Fix timestamps after a mass file transfer

I recently transferred a few thousand files, totalling gigabytes, from one computer to another over a slowish internet connection. At the end of the transfer, I realized the process I used had lost all the original file timestamps. Rather, all the files on the destination machine had a create/modify date of when the transfer occurred. In this particular case I had uploaded files to Amazon S3 from end then downloaded them from another, but there are numerous other ways to transfer files that lose the timestamps; for example, many FTP clients do so by default.

This file transfer took many hours, so I wasn’t inclined to delete and try again with a better (timestamp-preserving) transfer process. Rather, it shouldn’t be very hard to fix them in-place.

Both machines were Windows servers; neither had a broad set of Unix tools installed. If I had those present, the most obvious solution would be a simple rsync command, which would fix the timestamps without retransferring the data. But without those tools present, and with an unrelated desire to keep these machines as “clean” as possible, plus a firewall obstacle to SSH, I looked elsewhere for a fix.

I did, however, happen to have a partial set of Unix tools (in the form of the MSYS tools that come with MSYSGIT) on the source machine. After a few minutes of puzzling, I came up with this approach:

  1. Run a command on the source machine
  2. … which looks up the timestamp of each file
  3. … and stores those in the form of batch file
  4. Then copy this batch file to the destination machine and run it.

Here is the source machine command, executed at the top of the file tree to be fixed:

find . -print0 | xargs -0 stat -t "%d-%m-%Y %T"
 -f 'nircmd.exe setfilefoldertime "%N" "%Sc" "%Sm"'
 | tr '/' '\\' >~/fix_dates.bat

I broken it up to several lines here, but it’s intended as one long command.

  • “find” gets the names of every file and directory in the file tree
  • xargs feeds these to the stat command
  • stat gets the create and modify dates of each file/directory, and formats the results in a very configurable way
  • tr converts the Unix-style “/” paths to Windows-style “\” paths.
  • The results are redirected to (stored in) a batch file.

As far as I can tell, the traditional set of Windows built in command line tools does not include a way to set a file or directory’s timestamps. I haven’t spent much time with Powershell yet, so I used the (very helpful) NIRCMD command line utilities, specifically the setfilefoldertime subcommand. The batch file generated by the above process is simply a very long list of lines like this:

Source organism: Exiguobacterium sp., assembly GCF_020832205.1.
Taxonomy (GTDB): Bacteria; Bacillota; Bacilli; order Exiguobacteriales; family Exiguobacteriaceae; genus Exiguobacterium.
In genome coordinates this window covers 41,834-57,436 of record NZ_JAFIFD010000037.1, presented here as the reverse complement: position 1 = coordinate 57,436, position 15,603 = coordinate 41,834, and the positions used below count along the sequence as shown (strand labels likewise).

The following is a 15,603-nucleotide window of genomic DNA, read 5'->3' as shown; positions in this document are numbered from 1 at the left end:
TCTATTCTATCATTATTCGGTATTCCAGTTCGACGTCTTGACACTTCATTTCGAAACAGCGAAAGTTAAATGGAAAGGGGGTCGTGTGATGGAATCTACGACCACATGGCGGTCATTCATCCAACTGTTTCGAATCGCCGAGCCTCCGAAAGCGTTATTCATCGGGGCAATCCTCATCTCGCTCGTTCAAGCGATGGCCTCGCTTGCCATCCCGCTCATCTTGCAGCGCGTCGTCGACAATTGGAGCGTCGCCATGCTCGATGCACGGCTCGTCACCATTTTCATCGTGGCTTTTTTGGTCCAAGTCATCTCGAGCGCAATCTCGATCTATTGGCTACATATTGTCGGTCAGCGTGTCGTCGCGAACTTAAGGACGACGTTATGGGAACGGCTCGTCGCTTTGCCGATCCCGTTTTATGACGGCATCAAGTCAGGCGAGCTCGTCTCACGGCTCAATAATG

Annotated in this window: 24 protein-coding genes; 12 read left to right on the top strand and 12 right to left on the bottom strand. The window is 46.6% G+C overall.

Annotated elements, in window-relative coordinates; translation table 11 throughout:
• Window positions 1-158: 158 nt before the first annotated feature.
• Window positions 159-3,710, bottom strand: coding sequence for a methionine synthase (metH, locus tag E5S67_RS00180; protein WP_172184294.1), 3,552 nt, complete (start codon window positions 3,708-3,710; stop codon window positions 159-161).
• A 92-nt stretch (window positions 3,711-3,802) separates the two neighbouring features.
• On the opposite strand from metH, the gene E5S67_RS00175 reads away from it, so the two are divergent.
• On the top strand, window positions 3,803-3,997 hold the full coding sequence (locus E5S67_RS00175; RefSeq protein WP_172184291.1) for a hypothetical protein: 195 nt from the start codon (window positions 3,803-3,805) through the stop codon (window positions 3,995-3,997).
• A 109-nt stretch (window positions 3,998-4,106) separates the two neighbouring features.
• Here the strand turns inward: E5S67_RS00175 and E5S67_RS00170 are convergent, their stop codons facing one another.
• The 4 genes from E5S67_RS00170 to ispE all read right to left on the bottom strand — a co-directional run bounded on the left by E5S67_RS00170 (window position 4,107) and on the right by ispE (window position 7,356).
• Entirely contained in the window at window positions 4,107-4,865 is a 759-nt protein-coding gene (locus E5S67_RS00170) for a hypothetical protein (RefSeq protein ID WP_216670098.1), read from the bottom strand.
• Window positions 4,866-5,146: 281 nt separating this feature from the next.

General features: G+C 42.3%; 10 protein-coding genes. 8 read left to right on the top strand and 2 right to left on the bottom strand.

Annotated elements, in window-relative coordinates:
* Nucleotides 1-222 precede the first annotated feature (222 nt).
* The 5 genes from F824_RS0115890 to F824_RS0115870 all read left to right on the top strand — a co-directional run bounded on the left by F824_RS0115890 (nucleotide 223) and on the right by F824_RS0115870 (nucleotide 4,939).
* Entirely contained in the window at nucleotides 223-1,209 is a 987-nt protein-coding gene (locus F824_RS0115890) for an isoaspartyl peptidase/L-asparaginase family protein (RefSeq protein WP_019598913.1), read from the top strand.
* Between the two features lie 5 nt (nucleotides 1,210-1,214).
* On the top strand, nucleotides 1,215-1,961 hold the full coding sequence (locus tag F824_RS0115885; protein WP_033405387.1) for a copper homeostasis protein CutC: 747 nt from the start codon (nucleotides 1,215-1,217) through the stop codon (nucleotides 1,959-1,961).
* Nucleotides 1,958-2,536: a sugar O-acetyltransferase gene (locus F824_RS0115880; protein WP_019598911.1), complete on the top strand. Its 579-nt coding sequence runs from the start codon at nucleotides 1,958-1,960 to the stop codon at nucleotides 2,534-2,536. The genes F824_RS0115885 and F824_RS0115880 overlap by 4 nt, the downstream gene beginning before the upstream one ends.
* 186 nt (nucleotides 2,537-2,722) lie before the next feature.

nircmd.exe setfilefoldertime "path\filename" "19-01-2000 04:50:26" "19-01-2000 04:50:26"

I copied this batch file to the destination machine and executed it; it corrected the timestamps, the problem was solved.

3 thoughts on “Fix timestamps after a mass file transfer”

  1. An extremely helpful reader wrote in with this – text lightly edited by my (Kyle):

    Unfortunately, I was not able to get your command to work in Ubuntu Linux 12.04. The “stat” command in that environment does not accept a date-formatting option as shown in your command.

    I was able to come up with the following long-winded command to get the job done; although it is long and inefficient, it works:

    find . -exec echo -n nircmd.exe setfilefoldertime \"{}\" "\"\" " \; -exec sh -c 'stat -c "%Y" "{}" | awk "{print strftime(\"\\\"%d-%m-%Y %T\\\"\", \$1)}"' \; | tr '/' '\\' > nirdatefix.cmd

    It uses a standard echo to give the first piece of the nircmd command. Then, it performs the stat command, piping it through awk to convert to the proper date format. It uses tr the same way you specified.

    My use case: I use ownCloud as a privately-hosted alternative to Dropbox. I put my music on it, too. My work computer became out of sync with my music, and 3GB was going to take a long time to transfer from my server at home. This music had already been synchronized to my Android phone using FolderSync, so I copied the music from my phone to save some time. However, the ownCloud Windows client still kept trying to resynchronize all of it from the server, anyway.

    It turned out that the files from my phone were 1 second behind on their timestamps! A FolderSync bug? Who knows. Using my modified version of your command, I went into the relevant ownCloud folder on the server and ran it.

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